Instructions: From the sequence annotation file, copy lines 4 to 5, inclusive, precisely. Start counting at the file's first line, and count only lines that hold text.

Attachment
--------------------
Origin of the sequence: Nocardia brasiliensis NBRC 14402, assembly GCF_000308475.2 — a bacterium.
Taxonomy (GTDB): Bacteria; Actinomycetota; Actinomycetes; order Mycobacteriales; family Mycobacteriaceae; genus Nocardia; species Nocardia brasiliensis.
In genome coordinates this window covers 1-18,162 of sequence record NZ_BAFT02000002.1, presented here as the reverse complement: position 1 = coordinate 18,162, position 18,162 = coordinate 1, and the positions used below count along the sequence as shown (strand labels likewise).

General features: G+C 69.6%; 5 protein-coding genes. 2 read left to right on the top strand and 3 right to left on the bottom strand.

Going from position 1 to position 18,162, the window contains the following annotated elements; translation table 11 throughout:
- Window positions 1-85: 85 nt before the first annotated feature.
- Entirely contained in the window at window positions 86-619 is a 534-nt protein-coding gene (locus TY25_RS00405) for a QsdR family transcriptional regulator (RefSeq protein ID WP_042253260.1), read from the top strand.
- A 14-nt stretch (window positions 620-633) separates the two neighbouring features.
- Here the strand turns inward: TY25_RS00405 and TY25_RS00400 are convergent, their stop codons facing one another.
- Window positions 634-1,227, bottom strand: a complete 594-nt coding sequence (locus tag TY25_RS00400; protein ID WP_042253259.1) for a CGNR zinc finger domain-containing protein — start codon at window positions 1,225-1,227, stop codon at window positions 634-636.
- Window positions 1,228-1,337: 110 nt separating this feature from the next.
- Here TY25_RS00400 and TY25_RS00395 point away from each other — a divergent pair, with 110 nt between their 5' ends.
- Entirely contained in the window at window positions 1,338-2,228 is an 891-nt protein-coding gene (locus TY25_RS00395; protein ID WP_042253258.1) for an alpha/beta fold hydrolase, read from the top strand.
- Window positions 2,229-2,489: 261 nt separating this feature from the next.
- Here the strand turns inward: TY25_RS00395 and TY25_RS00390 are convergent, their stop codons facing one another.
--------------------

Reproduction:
General features: G+C 69.6%; 5 protein-coding genes. 2 read left to right on the top strand and 3 right to left on the bottom strand.

Going from position 1 to position 18,162, the window contains the following annotated elements; translation table 11 throughout: